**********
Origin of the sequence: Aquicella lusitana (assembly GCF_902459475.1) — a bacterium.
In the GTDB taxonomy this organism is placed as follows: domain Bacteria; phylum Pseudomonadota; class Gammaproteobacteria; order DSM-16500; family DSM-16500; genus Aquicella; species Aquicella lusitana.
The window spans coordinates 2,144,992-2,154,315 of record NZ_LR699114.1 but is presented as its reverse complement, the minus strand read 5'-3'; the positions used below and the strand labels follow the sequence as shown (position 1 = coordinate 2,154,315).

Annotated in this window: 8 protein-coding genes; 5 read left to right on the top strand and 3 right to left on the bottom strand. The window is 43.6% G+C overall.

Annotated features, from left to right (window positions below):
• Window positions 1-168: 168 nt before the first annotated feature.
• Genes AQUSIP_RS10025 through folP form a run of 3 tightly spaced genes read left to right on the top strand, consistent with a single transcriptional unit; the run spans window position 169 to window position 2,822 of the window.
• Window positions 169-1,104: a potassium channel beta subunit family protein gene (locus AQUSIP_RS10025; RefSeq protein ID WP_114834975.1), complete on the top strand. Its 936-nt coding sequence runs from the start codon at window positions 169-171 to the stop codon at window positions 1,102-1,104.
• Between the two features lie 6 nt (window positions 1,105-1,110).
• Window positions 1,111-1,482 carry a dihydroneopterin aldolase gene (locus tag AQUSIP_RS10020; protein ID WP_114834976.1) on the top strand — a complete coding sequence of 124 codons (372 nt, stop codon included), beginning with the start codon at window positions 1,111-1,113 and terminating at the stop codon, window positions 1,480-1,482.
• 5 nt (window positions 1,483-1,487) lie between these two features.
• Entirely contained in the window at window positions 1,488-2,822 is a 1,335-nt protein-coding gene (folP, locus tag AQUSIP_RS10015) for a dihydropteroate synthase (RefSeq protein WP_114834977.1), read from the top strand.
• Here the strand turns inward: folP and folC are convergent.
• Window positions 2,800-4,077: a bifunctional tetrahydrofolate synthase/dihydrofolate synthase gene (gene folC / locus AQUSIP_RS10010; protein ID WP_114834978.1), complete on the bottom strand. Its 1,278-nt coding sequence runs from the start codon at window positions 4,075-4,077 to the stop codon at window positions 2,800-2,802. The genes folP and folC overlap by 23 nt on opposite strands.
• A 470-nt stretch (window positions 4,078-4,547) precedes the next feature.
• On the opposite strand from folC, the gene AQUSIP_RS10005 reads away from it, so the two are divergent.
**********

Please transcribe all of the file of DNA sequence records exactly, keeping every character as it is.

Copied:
Origin of the sequence: Aquicella lusitana (assembly GCF_902459475.1) — a bacterium.
In the GTDB taxonomy this organism is placed as follows: domain Bacteria; phylum Pseudomonadota; class Gammaproteobacteria; order DSM-16500; family DSM-16500; genus Aquicella; species Aquicella lusitana.
The window spans coordinates 2,144,992-2,154,315 of record NZ_LR699114.1 but is presented as its reverse complement, the minus strand read 5'-3'; the positions used below and the strand labels follow the sequence as shown (position 1 = coordinate 2,154,315).

Annotated in this window: 8 protein-coding genes; 5 read left to right on the top strand and 3 right to left on the bottom strand. The window is 43.6% G+C overall.

Annotated features, from left to right (window positions below):
• Window positions 1-168: 168 nt before the first annotated feature.
• Genes AQUSIP_RS10025 through folP form a run of 3 tightly spaced genes read left to right on the top strand, consistent with a single transcriptional unit; the run spans window position 169 to window position 2,822 of the window.
• Window positions 169-1,104: a potassium channel beta subunit family protein gene (locus AQUSIP_RS10025; RefSeq protein ID WP_114834975.1), complete on the top strand. Its 936-nt coding sequence runs from the start codon at window positions 169-171 to the stop codon at window positions 1,102-1,104.
• Between the two features lie 6 nt (window positions 1,105-1,110).
• Window positions 1,111-1,482 carry a dihydroneopterin aldolase gene (locus tag AQUSIP_RS10020; protein ID WP_114834976.1) on the top strand — a complete coding sequence of 124 codons (372 nt, stop codon included), beginning with the start codon at window positions 1,111-1,113 and terminating at the stop codon, window positions 1,480-1,482.
• 5 nt (window positions 1,483-1,487) lie between these two features.
• Entirely contained in the window at window positions 1,488-2,822 is a 1,335-nt protein-coding gene (folP, locus tag AQUSIP_RS10015) for a dihydropteroate synthase (RefSeq protein WP_114834977.1), read from the top strand.
• Here the strand turns inward: folP and folC are convergent.
• Window positions 2,800-4,077: a bifunctional tetrahydrofolate synthase/dihydrofolate synthase gene (gene folC / locus AQUSIP_RS10010; protein ID WP_114834978.1), complete on the bottom strand. Its 1,278-nt coding sequence runs from the start codon at window positions 4,075-4,077 to the stop codon at window positions 2,800-2,802. The genes folP and folC overlap by 23 nt on opposite strands.
• A 470-nt stretch (window positions 4,078-4,547) precedes the next feature.
• On the opposite strand from folC, the gene AQUSIP_RS10005 reads away from it, so the two are divergent.